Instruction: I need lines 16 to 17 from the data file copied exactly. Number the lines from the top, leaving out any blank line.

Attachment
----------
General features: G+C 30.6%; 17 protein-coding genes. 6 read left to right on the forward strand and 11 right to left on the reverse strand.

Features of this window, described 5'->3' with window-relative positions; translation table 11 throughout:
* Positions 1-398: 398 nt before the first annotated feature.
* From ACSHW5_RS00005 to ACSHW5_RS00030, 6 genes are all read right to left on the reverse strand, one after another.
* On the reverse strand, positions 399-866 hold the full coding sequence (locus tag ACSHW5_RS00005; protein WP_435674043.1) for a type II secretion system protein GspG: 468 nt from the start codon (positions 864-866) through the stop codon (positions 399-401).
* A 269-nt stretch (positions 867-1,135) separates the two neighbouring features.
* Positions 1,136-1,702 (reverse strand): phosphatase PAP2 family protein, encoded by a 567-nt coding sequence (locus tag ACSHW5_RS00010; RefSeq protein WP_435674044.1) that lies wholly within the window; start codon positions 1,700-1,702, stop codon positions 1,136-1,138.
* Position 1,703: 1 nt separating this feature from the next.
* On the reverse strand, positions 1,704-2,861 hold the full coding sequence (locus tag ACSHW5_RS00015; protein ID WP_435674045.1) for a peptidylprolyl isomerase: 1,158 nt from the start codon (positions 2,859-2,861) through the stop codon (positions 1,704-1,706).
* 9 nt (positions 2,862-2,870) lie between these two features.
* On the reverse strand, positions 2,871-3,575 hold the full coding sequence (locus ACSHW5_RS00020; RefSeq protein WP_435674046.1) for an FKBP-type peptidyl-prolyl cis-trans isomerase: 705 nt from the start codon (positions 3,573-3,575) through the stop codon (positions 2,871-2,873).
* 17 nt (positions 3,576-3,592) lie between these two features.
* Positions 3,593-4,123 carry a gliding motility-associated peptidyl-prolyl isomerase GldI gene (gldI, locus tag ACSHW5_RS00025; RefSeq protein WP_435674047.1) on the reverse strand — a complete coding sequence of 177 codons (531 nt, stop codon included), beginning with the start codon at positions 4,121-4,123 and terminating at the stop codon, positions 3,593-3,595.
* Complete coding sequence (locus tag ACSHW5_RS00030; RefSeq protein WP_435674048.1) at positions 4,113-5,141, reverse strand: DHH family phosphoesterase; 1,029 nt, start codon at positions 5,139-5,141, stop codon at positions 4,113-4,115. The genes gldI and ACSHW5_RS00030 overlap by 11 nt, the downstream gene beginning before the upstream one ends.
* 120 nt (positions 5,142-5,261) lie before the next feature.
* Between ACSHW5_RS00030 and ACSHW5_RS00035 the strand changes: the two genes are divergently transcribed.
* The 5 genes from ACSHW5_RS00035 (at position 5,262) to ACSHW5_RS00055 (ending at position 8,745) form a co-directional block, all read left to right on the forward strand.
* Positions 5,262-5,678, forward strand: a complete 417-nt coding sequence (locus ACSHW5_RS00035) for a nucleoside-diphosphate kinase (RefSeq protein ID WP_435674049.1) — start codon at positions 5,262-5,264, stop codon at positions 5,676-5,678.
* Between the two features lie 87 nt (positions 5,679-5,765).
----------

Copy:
* Between ACSHW5_RS00030 and ACSHW5_RS00035 the strand changes: the two genes are divergently transcribed.
* The 5 genes from ACSHW5_RS00035 (at position 5,262) to ACSHW5_RS00055 (ending at position 8,745) form a co-directional block, all read left to right on the forward strand.